Father died when I was 19 years old. The last I ever heard from my father was in answer to a letter I had written to him announcing or rather asking his advice about getting married to a girl with whom I had been keeping company for sometime. He said among other things, marriage is one of the three most important steps in life. First Birth, second Marriage, third Death. I have learned to appreciate this, and I didn’t marry the girl I had asked him about. I did marry Verna, whom my father year before had predicted to Uncle Abraham Woolsey, who came to our home ward teaching that I would someday marry Verna Perry. I guess he had noticed whenever we went any place, we managed to be together even though we didn’t go together.

I was married to Verna Fannie Perry in January 12, 1921. I was ordained a Seventy and went on a short term mission in 1929 and 1930 to the Eastern States. Verna had the responsibility of taking care of our three sons, David, Max, and Clive. They were all sick with measles and Clive had pneumonia while I was gone, but Verna never complained.

When I was asked to go on my mission, I told Joseph about it, but I didn’t think I would g. I had horses, pigs, and cows to take care of and I felt I would rather help someone else to go. Joseph said, “You must go, I will feed your horses and see that things are taken care of.” This he did, and I will always be thankful that I went on my mission.

In 1936 Uncle George Lovell, Aunt Harriett, Verna and I all went to Salt Lake to April Conference. While we were there, Bishop Moss met Uncle George and me and told us that President Hart had just had a heart attack and was dead. I felt so sick I didn’t feel like going to conference. I knew then that I was going to be asked to serve as Bishop. I just felt I couldn’t do it, then the promise of my Patriarchal Blessing came to my remembrance. In it I was promised that I would, with the help of the Lord, be made equal to any task that was placed upon me. I served as Bishop of the Ririe Ward until 1943 when I was released and chosen as first counselor to President George Christensen of the Rigby Stake. In 1944 the Stake was divided and I was chosen as President of the East Rigby Stake. I chose Leonard Graham and H. Stanley Lee as my counselors, with Brother Ervin Beazer as Stake Clerk. This, like being Superintendent of Sunday School, Bishop, Counselor in Stake Presidency, was a most wonderful and rewarding experience.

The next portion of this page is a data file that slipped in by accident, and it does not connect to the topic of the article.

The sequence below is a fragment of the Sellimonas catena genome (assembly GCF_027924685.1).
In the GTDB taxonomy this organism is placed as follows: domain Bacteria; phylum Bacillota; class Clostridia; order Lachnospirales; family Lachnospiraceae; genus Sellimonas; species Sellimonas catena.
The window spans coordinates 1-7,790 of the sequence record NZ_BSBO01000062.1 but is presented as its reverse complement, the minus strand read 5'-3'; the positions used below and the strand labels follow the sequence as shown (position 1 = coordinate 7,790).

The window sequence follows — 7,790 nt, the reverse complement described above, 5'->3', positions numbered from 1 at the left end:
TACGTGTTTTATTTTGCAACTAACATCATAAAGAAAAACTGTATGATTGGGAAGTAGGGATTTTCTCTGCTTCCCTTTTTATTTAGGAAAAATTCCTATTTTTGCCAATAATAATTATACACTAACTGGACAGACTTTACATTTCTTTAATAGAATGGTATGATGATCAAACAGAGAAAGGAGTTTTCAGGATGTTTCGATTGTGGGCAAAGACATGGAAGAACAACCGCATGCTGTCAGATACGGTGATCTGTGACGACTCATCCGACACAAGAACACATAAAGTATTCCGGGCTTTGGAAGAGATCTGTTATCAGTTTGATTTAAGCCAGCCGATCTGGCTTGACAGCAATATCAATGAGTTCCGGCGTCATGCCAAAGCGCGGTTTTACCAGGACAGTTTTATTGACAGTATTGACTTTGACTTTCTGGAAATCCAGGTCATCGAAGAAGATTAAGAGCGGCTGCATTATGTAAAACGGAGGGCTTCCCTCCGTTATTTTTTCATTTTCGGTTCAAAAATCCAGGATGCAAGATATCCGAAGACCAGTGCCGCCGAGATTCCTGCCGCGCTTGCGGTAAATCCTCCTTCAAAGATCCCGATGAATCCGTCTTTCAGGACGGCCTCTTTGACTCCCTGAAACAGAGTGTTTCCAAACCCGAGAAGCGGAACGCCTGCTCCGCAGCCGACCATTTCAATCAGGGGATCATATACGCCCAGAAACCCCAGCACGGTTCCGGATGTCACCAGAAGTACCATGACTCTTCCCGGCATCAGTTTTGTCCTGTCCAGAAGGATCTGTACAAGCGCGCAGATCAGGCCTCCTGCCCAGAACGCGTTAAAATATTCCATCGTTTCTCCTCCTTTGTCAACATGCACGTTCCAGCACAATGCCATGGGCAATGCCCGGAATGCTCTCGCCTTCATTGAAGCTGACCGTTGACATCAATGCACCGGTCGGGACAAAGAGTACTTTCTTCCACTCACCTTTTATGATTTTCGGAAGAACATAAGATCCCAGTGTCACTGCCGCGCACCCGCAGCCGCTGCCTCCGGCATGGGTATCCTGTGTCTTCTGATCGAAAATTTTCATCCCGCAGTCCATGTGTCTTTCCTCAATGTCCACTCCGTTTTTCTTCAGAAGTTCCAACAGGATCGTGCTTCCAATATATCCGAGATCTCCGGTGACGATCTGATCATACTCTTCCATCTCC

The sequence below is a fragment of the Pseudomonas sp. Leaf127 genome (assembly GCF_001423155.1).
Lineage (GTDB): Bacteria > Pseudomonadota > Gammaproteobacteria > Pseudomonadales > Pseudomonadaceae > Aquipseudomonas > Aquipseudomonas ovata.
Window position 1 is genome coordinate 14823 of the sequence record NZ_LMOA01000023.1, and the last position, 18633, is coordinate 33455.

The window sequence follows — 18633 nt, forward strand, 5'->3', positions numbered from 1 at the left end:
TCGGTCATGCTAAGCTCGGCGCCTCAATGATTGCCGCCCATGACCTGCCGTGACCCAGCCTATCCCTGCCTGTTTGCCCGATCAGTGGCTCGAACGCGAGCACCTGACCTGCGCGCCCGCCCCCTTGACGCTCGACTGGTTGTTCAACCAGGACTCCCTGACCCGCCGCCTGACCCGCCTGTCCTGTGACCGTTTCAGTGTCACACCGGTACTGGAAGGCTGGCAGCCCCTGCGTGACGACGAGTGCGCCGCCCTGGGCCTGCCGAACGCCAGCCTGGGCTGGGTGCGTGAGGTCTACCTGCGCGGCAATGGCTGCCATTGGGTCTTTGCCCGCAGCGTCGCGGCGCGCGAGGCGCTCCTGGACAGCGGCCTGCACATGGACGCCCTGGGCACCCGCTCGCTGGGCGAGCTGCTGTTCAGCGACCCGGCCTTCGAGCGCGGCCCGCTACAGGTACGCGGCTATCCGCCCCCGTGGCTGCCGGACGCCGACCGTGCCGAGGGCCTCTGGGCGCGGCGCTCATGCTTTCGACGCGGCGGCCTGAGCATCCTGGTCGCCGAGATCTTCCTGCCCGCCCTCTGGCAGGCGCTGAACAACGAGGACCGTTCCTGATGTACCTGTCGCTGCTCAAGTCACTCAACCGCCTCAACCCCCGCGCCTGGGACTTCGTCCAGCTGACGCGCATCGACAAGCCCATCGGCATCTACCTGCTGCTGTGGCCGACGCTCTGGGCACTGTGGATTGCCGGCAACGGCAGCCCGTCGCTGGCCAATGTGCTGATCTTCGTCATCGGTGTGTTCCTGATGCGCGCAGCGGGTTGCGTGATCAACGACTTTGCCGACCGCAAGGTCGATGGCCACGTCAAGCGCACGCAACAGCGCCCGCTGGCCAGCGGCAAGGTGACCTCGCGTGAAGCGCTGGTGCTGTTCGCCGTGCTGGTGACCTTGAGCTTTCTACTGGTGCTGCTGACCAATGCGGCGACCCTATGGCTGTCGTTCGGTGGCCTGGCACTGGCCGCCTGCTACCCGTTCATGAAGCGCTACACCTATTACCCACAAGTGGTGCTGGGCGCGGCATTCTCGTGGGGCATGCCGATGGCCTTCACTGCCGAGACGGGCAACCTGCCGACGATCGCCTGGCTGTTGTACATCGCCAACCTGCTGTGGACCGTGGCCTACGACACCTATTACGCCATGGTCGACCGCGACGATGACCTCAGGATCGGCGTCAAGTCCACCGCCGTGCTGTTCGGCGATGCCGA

I served as Senator for three sessions in the Idaho State Legislature, as school board member for 8 years, as director in Ririe Grain Growers for 10 years, and as President of Ririe Producers Co-op for 6 years.

In 1952 we sold all we had in Ririe and moved to Stevensville, Montana. I was chosen as a Counselor in the District Presidency there. I believe this was just as enjoyable as anything I had ever done. I always love the sweet spirit of people with whom I have worked in the Church.

When we changed from horses to tractors it seemed like the end of everything to me, but in a couple of years I got used to it and liked the way we could get our work done.

After moving to Montana we lived very close together as a family and things were looking good for us. I had been asked by the Mission President to do all I could to hurry the construction of the Missoula Church House as they wanted to organize a new Stake as soon as it was completed. To do this we had agreed to ask the branches outside Missoula to donate some labor. I, with two other brothers of the Stevensville Branch and my son, Wayne, went to Missoula to work on the church. Wayne had just returned from his mission. It was January 22, 1955. While working I blacked out and fell from the top of the Church House. I was in the hospital in Missoula for 4 months. The doctor said when I left there it would be at least eight years before I would be well again. After this everywhere I went Verna went with me for the next two years. On the 29th of March 1957 she was driving the pick-up and had an accident or a heart attack which caused the accident, and was killed. I felt that everything was gone and wished that I could die.

I suffered for many years with a broken diaphragm after my accident and thought that nothing could be done. I was finally operated on by Dr. Rigby from Los Angeles, with Dr. Tall of Rigby and Dr. Reese of Idaho Falls assisting. This operation was successful and brought relief from much suffering.

I was married to Thelma Hansen Clinger, whose husband died about one year before Verna. This marriage has brought many wonderful experiences.

Verna and I had eight children. Seven are still living. They are David, Max Henry, Clive Perry, Carma, Wayne J., James A., and Verna Elaine. Ann died when she was just three days old.